Complete Your Media Consumption Experience With a ‘Post-Mortem’

How to enjoy your favorite film, TV show, or book long after you’ve finished it

Image: Helena Lopes/Unsplash

“I wonder if I will remember this show in 50 years,” I thought to myself as I began the third episode of Mr. Robot that night.“Where will it rank then?”

A survey commissioned by LG Electronics found that most adults will watch an average of 3639 movies and 31,507 episodes of television in their lifetime. But where does all of that content go after we’ve finished it? Researchers from the University of Melbourne found that binge-watchers remembered less than those who watched one weekly episode 140 days after completing a series. Perhaps most importantly, they reported enjoyed it less.

In a race to consume, we forget how a film left us in awe, a television show kept us glued to the sofa, and a book peeled our eyes open for hours. Just as the creator worked tirelessly to make something for us to enjoy, we must put similar effort into consuming it. That process doesn’t end when the credits roll.

Scratch that conversational itch with your friends

Throughout my English and Film degree at university, my passion for film, in particular, snowballed. That quickly rubbed off on my housemates.

In the years since then, two of my old housemates and I still regularly carry out post-mortems. One of us will encourage the other two to watch a particular show or film so we can all discuss it at length. At the moment, it’s Mr. Robot. Previously, it was Netflix’s crime/sci-fi thriller Dark. Before that, it was Ready Player One (the book version). We analyze our favorite scenes, parts that confused us, characters we admired, and potential awards it might win.

By discussing a show, film, or book you loved with like-minded people, you’re making sure the experience doesn’t go in one ear and out of the other. Nowadays, opening the group chat once I’ve finished something is a near-automatic response. It feels like I’m logging it in my brain, ensuring I won’t forget a piece of content that ruled my world for a little while.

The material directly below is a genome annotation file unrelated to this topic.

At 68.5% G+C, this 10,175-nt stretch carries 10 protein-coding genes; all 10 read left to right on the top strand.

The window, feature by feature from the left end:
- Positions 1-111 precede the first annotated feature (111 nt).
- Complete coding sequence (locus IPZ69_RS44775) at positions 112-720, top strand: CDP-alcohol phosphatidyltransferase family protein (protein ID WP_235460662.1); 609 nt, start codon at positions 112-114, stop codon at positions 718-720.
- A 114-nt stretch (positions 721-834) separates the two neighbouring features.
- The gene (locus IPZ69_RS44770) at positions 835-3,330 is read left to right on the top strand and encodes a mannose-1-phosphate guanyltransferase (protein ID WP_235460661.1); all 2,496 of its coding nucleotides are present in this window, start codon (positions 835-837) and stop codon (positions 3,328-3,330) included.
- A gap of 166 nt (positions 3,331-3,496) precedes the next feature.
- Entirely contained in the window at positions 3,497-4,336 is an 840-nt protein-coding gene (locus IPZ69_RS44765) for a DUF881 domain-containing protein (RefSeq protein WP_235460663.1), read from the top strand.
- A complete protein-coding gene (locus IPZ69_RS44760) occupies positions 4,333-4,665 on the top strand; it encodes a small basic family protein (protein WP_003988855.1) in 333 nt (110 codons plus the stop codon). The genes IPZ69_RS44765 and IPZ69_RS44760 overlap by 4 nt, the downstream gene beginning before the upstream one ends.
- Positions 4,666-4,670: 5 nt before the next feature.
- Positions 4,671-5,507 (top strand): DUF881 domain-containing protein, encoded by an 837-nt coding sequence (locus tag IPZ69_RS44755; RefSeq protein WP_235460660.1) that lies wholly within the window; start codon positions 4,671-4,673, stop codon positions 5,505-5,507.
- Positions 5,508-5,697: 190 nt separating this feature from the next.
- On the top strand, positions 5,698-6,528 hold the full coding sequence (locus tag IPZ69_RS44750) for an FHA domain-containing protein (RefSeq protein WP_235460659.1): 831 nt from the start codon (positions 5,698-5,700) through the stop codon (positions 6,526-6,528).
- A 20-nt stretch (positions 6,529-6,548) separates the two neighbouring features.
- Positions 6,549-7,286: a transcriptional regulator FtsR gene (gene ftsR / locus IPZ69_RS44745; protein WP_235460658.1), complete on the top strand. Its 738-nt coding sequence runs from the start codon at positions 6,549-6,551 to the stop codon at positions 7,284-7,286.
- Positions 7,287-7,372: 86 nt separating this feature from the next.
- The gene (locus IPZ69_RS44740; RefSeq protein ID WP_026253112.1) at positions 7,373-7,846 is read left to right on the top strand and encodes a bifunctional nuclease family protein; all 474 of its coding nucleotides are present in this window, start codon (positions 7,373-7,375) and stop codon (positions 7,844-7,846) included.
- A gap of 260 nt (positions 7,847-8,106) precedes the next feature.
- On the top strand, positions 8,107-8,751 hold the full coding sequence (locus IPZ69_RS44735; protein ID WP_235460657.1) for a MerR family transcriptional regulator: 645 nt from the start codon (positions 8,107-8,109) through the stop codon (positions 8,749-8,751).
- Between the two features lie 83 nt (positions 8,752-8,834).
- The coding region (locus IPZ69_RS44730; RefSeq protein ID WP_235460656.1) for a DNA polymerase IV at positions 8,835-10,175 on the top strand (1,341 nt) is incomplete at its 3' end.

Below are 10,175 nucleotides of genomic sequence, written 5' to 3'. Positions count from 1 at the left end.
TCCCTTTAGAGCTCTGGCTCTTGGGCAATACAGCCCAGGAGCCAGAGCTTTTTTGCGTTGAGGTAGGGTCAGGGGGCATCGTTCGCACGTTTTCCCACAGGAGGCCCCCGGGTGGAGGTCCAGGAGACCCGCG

Explore hashtags, fan websites, and read stranger’s opinions

After I have a detailed discussion with my friends, I take to the internet. Even if an ending is relatively easy to understand, reading an explanation can help consolidate it in your head. Currently, after every Wandavision episode, I scroll through the hashtag to see if there were any easter eggs I missed. In amongst the memes, there’s nearly always something that carries the experience beyond the end credits.

This is perhaps best for films with ambiguous endings. When Inception finished, I immediately took to fan websites to see what the ending meant. Once I garnered lots of different perspectives, I came to my conclusion.

Reading stranger’s opinions takes you out of your bubble and can give you a new perspective on the story. You’re unlikely to know the exact way the creator intended you to understand their work, but some random Twitter user might open your eyes wider than you first thought possible.

See how your view lines up with a professional critic’s

Go on Rotten Tomatoes or IMDb, and you’ll find two scores. Users do one, professional reviewers the other. A lot of the time, these scores are acres apart. As an average consumer, you’re probably not looking for qualities a reviewer is. Critics loved Star Wars: The Last Jedi for its boldness, whereas fans mostly hounded it for ruining the franchise.

When reading a damning review of a book you adored, for example, note how defensive you get of it. That tells you it’s something you don’t want to forget. Compare your opinion to the critic’s. Are they overthinking it, or did you miss something? Go back and watch the film with this new insight and see if it changes your perspective.

Download the film or TV show’s music

In 2019, my Spotify Wrapped told me I was in the top 1% of Game of Thrones composer Ramin Djawadi’s listeners. As his beautiful strings adorned every hour I spent doing final year coursework, it came as no surprise to me. During that time, I created a playlist filled with songs from my favorite shows and films. I use it every single day. I’m using it as I write this article.

The best shows and films typically have the most memorable scores. Saving them can remind you of the power your favorite scene had over you. Vitally, it keeps the emotions you felt alive long after you’ve consumed them. In this sense, the show or film never dies.

You’re creating a shared interest between you and others

As there is so much media to consume, many themes and plots can feel similar. Hollywood tends to mirror itself with references, sequels, and remakes. It’s understandable if you quickly forget something you’ve consumed. With a post-mortem, however, you can act on the new information you’ve absorbed. This way, you’re much more likely to remember the book you’ve just read in a year.

When you dissect your favorite piece of media with friends or strangers, you’re creating a valuable shared interest. The content you want to talk about the most is the content that has affected you the deepest. Instead of burying a film, TV, show, book, or podcast in the grave, cut it open and see what made it tick. Ironically, don’t let it die.

Words in Forge, Debugger, Better Humans, & more. | A 23-year-old writing about self-improvement that interests me. | Get in touch ->

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